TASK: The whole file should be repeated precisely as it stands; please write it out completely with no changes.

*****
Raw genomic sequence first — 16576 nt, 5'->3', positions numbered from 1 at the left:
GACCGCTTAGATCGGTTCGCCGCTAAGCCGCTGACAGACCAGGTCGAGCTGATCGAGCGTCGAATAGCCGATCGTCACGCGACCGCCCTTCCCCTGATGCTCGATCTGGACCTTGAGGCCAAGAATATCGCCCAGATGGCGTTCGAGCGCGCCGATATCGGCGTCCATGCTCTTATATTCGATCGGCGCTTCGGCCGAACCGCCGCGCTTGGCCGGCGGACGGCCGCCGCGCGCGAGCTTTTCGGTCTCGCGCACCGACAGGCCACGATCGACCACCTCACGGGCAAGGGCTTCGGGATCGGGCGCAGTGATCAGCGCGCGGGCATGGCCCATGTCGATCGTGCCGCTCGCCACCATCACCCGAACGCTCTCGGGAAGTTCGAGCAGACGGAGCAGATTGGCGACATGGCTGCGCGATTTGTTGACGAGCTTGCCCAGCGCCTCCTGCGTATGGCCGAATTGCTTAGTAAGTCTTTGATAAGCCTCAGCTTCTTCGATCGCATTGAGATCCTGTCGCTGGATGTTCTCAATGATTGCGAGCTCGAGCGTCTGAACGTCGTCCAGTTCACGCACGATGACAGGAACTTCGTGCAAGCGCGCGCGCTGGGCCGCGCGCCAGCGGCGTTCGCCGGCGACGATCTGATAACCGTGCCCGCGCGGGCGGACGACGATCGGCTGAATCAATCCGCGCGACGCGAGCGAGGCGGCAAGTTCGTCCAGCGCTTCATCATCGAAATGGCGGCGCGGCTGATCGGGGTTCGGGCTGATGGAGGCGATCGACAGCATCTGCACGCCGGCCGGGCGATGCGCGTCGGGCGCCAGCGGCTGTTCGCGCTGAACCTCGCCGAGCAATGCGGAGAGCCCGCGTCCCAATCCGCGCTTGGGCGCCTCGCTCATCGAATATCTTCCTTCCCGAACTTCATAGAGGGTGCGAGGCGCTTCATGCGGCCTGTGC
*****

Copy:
Raw genomic sequence first — 16576 nt, 5'->3', positions numbered from 1 at the left:
GACCGCTTAGATCGGTTCGCCGCTAAGCCGCTGACAGACCAGGTCGAGCTGATCGAGCGTCGAATAGCCGATCGTCACGCGACCGCCCTTCCCCTGATGCTCGATCTGGACCTTGAGGCCAAGAATATCGCCCAGATGGCGTTCGAGCGCGCCGATATCGGCGTCCATGCTCTTATATTCGATCGGCGCTTCGGCCGAACCGCCGCGCTTGGCCGGCGGACGGCCGCCGCGCGCGAGCTTTTCGGTCTCGCGCACCGACAGGCCACGATCGACCACCTCACGGGCAAGGGCTTCGGGATCGGGCGCAGTGATCAGCGCGCGGGCATGGCCCATGTCGATCGTGCCGCTCGCCACCATCACCCGAACGCTCTCGGGAAGTTCGAGCAGACGGAGCAGATTGGCGACATGGCTGCGCGATTTGTTGACGAGCTTGCCCAGCGCCTCCTGCGTATGGCCGAATTGCTTAGTAAGTCTTTGATAAGCCTCAGCTTCTTCGATCGCATTGAGATCCTGTCGCTGGATGTTCTCAATGATTGCGAGCTCGAGCGTCTGAACGTCGTCCAGTTCACGCACGATGACAGGAACTTCGTGCAAGCGCGCGCGCTGGGCCGCGCGCCAGCGGCGTTCGCCGGCGACGATCTGATAACCGTGCCCGCGCGGGCGGACGACGATCGGCTGAATCAATCCGCGCGACGCGAGCGAGGCGGCAAGTTCGTCCAGCGCTTCATCATCGAAATGGCGGCGCGGCTGATCGGGGTTCGGGCTGATGGAGGCGATCGACAGCATCTGCACGCCGGCCGGGCGATGCGCGTCGGGCGCCAGCGGCTGTTCGCGCTGAACCTCGCCGAGCAATGCGGAGAGCCCGCGTCCCAATCCGCGCTTGGGCGCCTCGCTCATCGAATATCTTCCTTCCCGAACTTCATAGAGGGTGCGAGGCGCTTCATGCGGCCTGTGC